Axicabtagene Ciloleucel Produces High Complete Response Rates in Large B-Cell Lymphoma

First-line treatment with the autologous anti-CD19 chimeric antigen receptor (CAR) T-cell therapy axicabtagene ciloleucel (axi-cel) led to rapid responses in patients with high-risk large B-cell lymphoma (LBCL), according to results from the phase II ZUMA-12 trial. These data were presented at the 2021 American Society of Hematology Annual Meeting by Sattva S. Neelapu, MD.

As of data cut-off, the multicenter, single-arm ZUMA-12 study had enrolled 42 patients with high-risk LBCL, 40 of whom had received axi-cel at the time of the data presentation.

Prior to CAR T-cell infusion, patients underwent leukapheresis and conditioning chemotherapy with cyclophosphamide and fludarabine. Axi-cel was infused at 2×106 CAR T cells/kg. The primary endpoint was complete response (CR) rate, and secondary endpoints were objective response rate (ORR), duration of response (DOR), event-free survival (EFS), progression-free survival (PFS), overall survival (OS), adverse events (AEs), and levels of CAR T cells and cytokines. All patients had follow-up of at least six months.

Participants’ median age was 61 years (range = 23-86 years). Sixty-eight percent of the cohort was male, and most patients (95%) had stage III/IV disease. Thirty-seven patients were evaluable at data cut-off, with a median of 15.9 months of follow-up (range = 6.0-26.7). Most patients (89%) at least partially responded to treatment, and median time to response was one-month post-infusion. Twenty-nine patients (78%) achieved a CR. At cut-off, 73% of patients had an ongoing response. Although medians for DOR, EFS, and PFS were not reached, the 12-month estimates for each of these measures were 81%, 73%, and 75%, respectively. Estimated 12-month OS was 91%. CAR T-cell levels in blood peaked at a median of eight days post-infusion (range = 8-37).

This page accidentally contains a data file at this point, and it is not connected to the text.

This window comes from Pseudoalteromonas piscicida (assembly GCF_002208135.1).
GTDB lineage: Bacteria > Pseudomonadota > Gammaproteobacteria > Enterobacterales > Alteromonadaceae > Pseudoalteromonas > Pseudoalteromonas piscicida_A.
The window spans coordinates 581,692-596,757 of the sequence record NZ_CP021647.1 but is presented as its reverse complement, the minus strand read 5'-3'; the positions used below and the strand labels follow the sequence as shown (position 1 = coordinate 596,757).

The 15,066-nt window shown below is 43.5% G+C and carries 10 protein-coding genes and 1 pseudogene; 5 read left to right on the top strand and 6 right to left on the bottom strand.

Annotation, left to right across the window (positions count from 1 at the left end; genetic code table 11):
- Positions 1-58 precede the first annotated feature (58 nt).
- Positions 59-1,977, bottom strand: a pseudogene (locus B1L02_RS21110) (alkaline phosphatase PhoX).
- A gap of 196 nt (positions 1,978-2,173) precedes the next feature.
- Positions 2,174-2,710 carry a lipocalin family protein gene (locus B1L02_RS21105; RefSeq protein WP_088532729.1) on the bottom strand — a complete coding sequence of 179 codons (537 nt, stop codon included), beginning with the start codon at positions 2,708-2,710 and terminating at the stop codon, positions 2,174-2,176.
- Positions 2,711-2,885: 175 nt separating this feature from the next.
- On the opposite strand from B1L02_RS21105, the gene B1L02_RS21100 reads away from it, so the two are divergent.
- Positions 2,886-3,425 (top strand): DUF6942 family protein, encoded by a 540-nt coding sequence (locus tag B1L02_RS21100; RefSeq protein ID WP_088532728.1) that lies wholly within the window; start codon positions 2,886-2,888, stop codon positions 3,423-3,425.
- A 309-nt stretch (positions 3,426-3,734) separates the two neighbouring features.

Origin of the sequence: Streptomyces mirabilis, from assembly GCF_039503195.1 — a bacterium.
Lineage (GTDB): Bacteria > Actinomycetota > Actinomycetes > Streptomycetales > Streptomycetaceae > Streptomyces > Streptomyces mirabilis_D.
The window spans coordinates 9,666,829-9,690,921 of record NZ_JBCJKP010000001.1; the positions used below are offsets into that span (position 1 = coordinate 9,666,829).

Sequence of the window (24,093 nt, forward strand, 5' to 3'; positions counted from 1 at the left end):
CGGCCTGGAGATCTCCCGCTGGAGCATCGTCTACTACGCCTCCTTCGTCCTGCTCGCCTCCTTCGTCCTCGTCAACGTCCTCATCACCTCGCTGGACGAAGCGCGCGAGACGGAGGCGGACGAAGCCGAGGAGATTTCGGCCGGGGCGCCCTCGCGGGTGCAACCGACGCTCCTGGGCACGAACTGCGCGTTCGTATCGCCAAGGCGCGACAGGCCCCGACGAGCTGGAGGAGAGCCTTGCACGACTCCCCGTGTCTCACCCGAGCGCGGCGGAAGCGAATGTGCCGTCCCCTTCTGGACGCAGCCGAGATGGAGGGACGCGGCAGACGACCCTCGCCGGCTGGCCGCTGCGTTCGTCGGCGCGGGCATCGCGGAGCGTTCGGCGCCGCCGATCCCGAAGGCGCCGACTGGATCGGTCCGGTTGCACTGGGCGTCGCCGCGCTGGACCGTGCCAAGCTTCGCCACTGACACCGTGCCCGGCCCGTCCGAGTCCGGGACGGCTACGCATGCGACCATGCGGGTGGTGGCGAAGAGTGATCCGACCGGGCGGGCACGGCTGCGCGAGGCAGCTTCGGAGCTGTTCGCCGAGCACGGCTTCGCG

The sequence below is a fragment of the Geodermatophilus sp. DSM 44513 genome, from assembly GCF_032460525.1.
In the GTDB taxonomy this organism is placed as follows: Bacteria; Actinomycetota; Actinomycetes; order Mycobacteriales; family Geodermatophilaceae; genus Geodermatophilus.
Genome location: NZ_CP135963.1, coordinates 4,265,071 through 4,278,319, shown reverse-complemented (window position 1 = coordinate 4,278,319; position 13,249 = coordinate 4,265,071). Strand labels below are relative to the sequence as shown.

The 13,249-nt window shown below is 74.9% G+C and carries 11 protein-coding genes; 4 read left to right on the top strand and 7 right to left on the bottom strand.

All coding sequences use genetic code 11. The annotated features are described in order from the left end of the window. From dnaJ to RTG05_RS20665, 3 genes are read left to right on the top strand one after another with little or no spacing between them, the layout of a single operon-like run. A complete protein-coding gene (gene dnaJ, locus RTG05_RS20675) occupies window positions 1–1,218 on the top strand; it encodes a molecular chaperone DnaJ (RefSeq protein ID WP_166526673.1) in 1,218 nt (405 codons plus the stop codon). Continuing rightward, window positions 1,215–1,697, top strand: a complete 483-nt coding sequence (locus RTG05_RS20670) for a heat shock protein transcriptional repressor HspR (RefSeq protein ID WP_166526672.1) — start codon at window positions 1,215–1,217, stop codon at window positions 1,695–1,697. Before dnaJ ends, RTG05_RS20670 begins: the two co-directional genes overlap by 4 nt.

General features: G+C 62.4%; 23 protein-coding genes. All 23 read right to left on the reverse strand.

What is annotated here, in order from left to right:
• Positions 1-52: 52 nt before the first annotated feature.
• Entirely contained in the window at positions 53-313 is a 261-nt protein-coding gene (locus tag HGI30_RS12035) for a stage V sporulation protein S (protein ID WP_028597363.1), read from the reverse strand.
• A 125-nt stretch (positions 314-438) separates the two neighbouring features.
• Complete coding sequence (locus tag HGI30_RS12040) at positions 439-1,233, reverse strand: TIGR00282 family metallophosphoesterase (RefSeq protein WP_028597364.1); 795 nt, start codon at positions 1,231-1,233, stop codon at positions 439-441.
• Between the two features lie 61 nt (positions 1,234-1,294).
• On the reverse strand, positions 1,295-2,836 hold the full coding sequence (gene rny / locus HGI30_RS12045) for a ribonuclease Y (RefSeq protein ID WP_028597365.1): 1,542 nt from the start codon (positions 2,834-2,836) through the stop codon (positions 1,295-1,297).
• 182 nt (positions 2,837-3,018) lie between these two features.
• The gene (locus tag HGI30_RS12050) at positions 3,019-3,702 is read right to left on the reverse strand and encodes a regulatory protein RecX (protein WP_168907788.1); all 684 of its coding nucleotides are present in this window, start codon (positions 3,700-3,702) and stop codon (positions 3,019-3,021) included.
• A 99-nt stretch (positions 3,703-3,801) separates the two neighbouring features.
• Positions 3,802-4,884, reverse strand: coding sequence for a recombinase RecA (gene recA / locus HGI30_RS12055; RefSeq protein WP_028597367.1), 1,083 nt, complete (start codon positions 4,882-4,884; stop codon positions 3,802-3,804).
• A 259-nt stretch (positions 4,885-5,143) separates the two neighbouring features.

Among all 40 treated patients, the ORR was 90% at cut-off, with an 80% CR rate. In the overall treated population, all 40 patients experienced AEs, and 85% had grade ≥3 AEs. The most common grade ≥3 AE was cytopenia, occurring in 68%. Three patients (8%) experienced grade ≥3 cytokine release syndrome (CRS) and nine patients (23%) experienced neurologic events, with median onset times of four days and nine days, respectively. All cases of CRS resolved by the data cut-off, as did all but one case of neurologic event.

“With 15.9 months of median follow-up, responses were durable as medians for DOR, EFS, and PFS were not yet reached and over 70% of patients remained in response at data cut-off,” the authors summarized. “No new safety signals were reported with axi-cel in an earlier line. Overall, axi-cel may benefit patients exposed to fewer prior therapies, and further trials in first-line high-risk LBCL are warranted to assess axi-cel in this setting,” they concluded.